This isn’t all completely in vain for the sake of these seventeen days, or at least they’re not intended to be. The city of Sochi is expecting to make big improvements and grow considerably after the Olympic Games. Fisht Olympic Stadium plans to be continued as a football facility after the Olympics and is even one of the venues for the 2018 World Cup. The city of Sochi itself is signed on to be host of the Russian Formula 1 Grand Prix from 2014 to 2020. The RusSki Gorki ski jumping hills are to be used as a training facility for jumpers and two smaller hills for youth training are planned to be added after the Games. The ski hills at Rosa Khutor have been designed by a 1972 Olympic champion and plan to be part of future World Cup seasons. In fact Vladimir Putin is hoping to have Sochi become a winter resort that can compete with the resorts of France, Switzerland and Italy. In fact Putin had a conversation with one world leader where he said: “The rich travel to France and Switzerland to go skiing. Why not Krasnaya Polyana?”
Even as shown in the Opening Ceremonies, the Games hope to present a positive picture of Russia especially since it has made a lot of bad news in terms of politics, social problems, alcoholism, poverty, crime and even terrorism. Putin is hoping to improve ties with other countries. Putin is also hoping to improve the family structure in Russia with declining birth rates. Putin is also hoping these Games will stimulate the Russian economy. Let’s hope those $51 billion pay off, Vlad.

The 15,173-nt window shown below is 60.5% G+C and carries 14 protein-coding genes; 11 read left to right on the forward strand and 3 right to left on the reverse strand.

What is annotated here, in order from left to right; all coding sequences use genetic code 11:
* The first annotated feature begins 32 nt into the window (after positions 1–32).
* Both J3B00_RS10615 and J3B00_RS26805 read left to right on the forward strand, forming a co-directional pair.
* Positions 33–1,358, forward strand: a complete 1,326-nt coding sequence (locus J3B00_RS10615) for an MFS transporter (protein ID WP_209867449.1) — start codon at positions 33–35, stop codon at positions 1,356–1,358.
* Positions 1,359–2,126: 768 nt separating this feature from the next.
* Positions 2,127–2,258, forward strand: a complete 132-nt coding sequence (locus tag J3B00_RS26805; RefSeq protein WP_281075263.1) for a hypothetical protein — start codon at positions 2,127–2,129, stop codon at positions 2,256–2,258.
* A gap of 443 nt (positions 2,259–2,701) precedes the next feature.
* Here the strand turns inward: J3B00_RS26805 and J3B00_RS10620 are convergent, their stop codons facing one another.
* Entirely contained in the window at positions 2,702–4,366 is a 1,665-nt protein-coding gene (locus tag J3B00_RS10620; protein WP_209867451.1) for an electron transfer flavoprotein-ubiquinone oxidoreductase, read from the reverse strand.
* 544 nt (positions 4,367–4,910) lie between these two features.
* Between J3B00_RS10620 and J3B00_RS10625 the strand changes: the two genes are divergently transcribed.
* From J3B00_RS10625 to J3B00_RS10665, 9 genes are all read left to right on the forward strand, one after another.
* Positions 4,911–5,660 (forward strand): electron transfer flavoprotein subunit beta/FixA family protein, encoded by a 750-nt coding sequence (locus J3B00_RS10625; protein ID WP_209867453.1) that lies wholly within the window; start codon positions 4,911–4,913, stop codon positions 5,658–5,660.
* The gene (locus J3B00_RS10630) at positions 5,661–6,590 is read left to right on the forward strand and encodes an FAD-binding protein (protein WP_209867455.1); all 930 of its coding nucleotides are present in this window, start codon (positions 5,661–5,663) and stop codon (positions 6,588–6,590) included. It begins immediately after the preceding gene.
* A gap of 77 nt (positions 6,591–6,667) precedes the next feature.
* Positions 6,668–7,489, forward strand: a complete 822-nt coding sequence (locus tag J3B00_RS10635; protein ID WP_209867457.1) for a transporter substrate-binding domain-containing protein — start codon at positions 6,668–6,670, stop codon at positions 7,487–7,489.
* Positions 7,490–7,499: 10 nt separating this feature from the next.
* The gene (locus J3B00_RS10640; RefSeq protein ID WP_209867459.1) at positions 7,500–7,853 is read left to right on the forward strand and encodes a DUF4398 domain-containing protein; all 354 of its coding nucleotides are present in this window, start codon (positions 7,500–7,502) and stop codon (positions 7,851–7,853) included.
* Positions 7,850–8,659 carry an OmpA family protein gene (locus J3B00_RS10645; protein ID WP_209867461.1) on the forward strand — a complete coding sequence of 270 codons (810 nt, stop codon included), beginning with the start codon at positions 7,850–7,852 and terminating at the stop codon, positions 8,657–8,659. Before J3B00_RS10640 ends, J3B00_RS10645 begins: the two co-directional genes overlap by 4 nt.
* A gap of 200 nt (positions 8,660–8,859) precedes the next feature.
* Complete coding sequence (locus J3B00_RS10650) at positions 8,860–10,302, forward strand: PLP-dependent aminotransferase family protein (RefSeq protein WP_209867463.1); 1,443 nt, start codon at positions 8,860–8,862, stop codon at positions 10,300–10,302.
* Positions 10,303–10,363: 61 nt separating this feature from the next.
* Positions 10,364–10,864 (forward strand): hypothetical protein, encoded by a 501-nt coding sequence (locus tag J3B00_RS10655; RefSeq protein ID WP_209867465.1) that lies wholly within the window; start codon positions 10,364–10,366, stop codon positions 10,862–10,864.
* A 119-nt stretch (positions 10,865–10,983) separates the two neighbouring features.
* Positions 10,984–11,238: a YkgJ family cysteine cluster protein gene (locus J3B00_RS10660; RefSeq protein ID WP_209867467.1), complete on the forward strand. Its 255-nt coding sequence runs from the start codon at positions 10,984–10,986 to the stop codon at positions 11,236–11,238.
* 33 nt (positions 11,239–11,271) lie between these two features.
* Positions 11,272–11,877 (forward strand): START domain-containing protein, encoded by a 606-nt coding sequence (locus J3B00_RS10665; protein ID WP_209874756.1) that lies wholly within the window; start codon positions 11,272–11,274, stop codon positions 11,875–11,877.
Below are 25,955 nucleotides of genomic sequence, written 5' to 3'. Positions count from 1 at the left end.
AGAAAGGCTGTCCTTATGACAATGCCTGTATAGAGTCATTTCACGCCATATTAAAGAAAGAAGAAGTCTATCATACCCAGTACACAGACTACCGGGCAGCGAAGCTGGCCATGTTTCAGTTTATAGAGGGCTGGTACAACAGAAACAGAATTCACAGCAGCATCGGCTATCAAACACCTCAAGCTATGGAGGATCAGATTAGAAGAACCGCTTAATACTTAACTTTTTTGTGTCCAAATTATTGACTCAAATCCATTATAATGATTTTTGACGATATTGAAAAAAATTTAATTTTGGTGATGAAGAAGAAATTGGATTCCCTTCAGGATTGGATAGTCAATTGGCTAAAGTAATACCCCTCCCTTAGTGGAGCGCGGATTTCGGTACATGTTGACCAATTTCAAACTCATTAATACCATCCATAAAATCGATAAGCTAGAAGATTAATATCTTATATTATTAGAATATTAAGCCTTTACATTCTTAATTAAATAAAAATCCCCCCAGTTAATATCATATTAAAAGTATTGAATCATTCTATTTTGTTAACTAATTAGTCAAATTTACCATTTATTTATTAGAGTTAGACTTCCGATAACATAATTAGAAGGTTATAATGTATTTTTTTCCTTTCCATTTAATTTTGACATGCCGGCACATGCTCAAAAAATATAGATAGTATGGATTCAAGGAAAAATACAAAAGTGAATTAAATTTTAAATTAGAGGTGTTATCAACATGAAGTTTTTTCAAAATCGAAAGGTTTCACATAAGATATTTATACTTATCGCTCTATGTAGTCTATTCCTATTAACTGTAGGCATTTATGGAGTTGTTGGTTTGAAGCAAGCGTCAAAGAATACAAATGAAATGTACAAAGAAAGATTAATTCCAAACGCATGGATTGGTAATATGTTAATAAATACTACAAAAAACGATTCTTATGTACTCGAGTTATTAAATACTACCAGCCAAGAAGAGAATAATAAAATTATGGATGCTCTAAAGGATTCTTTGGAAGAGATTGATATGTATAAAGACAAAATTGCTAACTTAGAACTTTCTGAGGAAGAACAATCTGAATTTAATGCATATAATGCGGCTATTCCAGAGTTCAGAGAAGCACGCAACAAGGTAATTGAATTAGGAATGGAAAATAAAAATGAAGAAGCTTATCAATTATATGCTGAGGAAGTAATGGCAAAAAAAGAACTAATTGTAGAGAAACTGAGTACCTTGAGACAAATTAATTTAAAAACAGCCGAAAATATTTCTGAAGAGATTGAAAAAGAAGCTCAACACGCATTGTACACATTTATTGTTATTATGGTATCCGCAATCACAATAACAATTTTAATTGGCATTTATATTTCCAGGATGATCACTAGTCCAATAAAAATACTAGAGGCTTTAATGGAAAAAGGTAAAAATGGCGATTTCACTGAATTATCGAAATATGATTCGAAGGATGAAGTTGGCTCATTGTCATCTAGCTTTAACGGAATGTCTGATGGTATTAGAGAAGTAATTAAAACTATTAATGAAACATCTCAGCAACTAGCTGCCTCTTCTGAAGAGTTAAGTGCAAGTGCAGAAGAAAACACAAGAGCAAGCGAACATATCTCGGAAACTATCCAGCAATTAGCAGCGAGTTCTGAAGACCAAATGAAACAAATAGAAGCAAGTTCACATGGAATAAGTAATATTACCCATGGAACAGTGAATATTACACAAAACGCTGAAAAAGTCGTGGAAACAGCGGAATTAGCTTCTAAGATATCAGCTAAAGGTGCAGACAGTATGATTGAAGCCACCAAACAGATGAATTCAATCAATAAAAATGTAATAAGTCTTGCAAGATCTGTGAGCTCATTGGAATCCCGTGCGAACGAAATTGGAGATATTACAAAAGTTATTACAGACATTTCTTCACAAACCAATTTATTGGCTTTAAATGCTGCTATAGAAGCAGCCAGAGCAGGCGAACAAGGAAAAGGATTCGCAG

Even for venues planned for just those seventeen days, they too have post-games uses planned for them. The Bolshoi Ice Dome, the biggest of the hockey/skating venues, has plans for further ice events and concerts. Shayba Arena is a temporary hockey venue which is planned to be dismantled and shipped off to another city. The Iceberg Skating Palace has two post-games options of remaining an ice arena or a cycling velodrome. The Adler Oval for speed skating is slated to be an exhibition centre after the Games. The Ice Cube Curling Centre plans to stay a sports facility but can be moved to another location. Whether the plans will follow through and whether they will pay off in the end is something only the future will tell.
NEW TO THE PROGRAM:
Back in Vancouver there were 86 events. Here in Sochi there were an additional 12 events added to the program:
- Figure Skating Team Event-There will be three mixed events where both men and women compete together contested for the first time here in Sochi. The Figure Skating Team event consists of ten countries competing in both short programs and free skates of men’s singles, ladies’ singles, pairs and dance. Points are based on the country’s entry’s placeage in each program. Team with the highest total of points wins the gold.
- Freestyle Skiing Halfpipe (men and women)- The halfpipe event that’s one of the highlights of the snowboarding events have now been added to freestyle skiing.